Let’s look at the Trump story. Donald Trump won 37 per cent of the youth vote in 2016 in a campaign that was shambolic and underfunded. It will not be this time. Trump 2020 has already raised more than US$125 million (S$172 million) and the campaign is making a concerted effort to target young voters in battleground states. In 2016, Hillary Clinton got only 55 per cent of the youth vote, down from the 60 per cent Barack Obama won in 2012; many young people did not view Clinton as an inspiring candidate (In 2008 Obama won an extraordinary 66 per cent of the under-30 vote.). Add any uninspiring slate of candidates put up by the incumbents here in Sngapore to the growing frustration of helplessness and the electoral biteback may hurt.
Next, Singaporeans are equally frustrated with the haze. They are aware of two things. First, the country where the haze originates has been saying it is trying its best to solve a problem with many obstacles – size of the archipelago, corruption, lack of manpower, recalcitrant palm manufacturing companies, livelihood of workers, state versus federal control. Should we accept the same excuses every year?
Second, Singaporeans are getting shortchanged in the way the haze news has been manipulated so as not to “offend” our neighbour.
The totally irresponsible forest fire devastation of Indonesia has been going on for decades. In the 1980s, the Kalimantan disaster was described by many as the catastrophe of the century. The then Asiaweek magazine ran a cover story describing how the fire was allowed to burn for months before international investigations later discovered that a whole chunk of Kalimantan the size of Taiwan was burnt to the ground and that, the investigations noted, it would take at least a century before a decent ecology could return to the area.
What was sickening was that the general public did not know about the disaster. I once returned from a trip abroad and found the Paya Lebar Airport enveloped by acrid air. Local newspapers continued to ignore the story, with small “weather” reports attributing the bad air to fire from Johor. You make your own judgement why.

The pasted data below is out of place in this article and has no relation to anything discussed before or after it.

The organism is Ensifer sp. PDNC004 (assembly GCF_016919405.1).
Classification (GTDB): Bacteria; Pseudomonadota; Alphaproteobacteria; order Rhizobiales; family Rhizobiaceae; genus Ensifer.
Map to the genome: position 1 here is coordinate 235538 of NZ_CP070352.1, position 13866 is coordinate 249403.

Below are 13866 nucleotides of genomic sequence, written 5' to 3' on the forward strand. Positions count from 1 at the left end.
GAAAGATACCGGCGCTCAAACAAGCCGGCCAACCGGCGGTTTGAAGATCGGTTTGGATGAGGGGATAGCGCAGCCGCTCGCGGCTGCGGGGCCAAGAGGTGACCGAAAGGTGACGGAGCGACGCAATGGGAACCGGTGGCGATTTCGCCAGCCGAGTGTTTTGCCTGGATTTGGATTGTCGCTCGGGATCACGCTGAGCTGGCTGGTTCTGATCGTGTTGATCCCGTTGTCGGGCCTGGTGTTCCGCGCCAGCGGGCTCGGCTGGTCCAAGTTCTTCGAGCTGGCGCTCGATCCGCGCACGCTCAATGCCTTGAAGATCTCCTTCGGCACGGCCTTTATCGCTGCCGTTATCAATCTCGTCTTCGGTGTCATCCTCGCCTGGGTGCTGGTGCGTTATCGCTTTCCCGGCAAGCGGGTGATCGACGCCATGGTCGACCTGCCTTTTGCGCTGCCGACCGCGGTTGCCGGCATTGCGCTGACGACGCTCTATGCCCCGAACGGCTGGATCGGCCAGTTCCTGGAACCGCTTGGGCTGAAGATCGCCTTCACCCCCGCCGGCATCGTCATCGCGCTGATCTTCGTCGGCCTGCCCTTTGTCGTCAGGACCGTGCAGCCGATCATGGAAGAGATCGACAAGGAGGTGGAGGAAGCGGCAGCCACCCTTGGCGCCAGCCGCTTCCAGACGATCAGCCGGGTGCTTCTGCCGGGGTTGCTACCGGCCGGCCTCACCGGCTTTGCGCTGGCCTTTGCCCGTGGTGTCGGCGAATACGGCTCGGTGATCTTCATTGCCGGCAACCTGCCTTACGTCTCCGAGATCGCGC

Let’s not go so far back to the Suharto-Lee Kuan Yew bromance period. These two claimed so special a relationship that could not even prevent B J Habibie from insulting the island as a little red dot.
This is what the BBC reported: “The country has for years promised to step up enforcement. Under President Joko Widodo, it has named 10 corporations as suspects this year, and said it is investigating more than 100 individuals (later reports cited 230 individuals). In September 2015, Mr Widodo told the BBC his country needed at least three years to tackle the haze as it was “not a problem you can solve quickly”. Almost four years later, the forests in Indonesia continue to burn. Greenpeace International has said some companies in Indonesia appeared “to operate outside the law for years with little sanction”.
The time for patience is over. Start with giving Singaporeans the unvarnished truth. Stop publishing reports that underplay Jakarta’s feet-dragging. Allow more expert opinions to educate and inform the frustrated public.
Or are Singaporeans so grateful they have not been paying for the oxygen provided by Indonesia’s forests, as was once suggested sarcastically by an Indonesian minister?
Tan Bah Bah is a former senior leader writer with The Straits Times. He was also managing editor of a local magazine publishing company.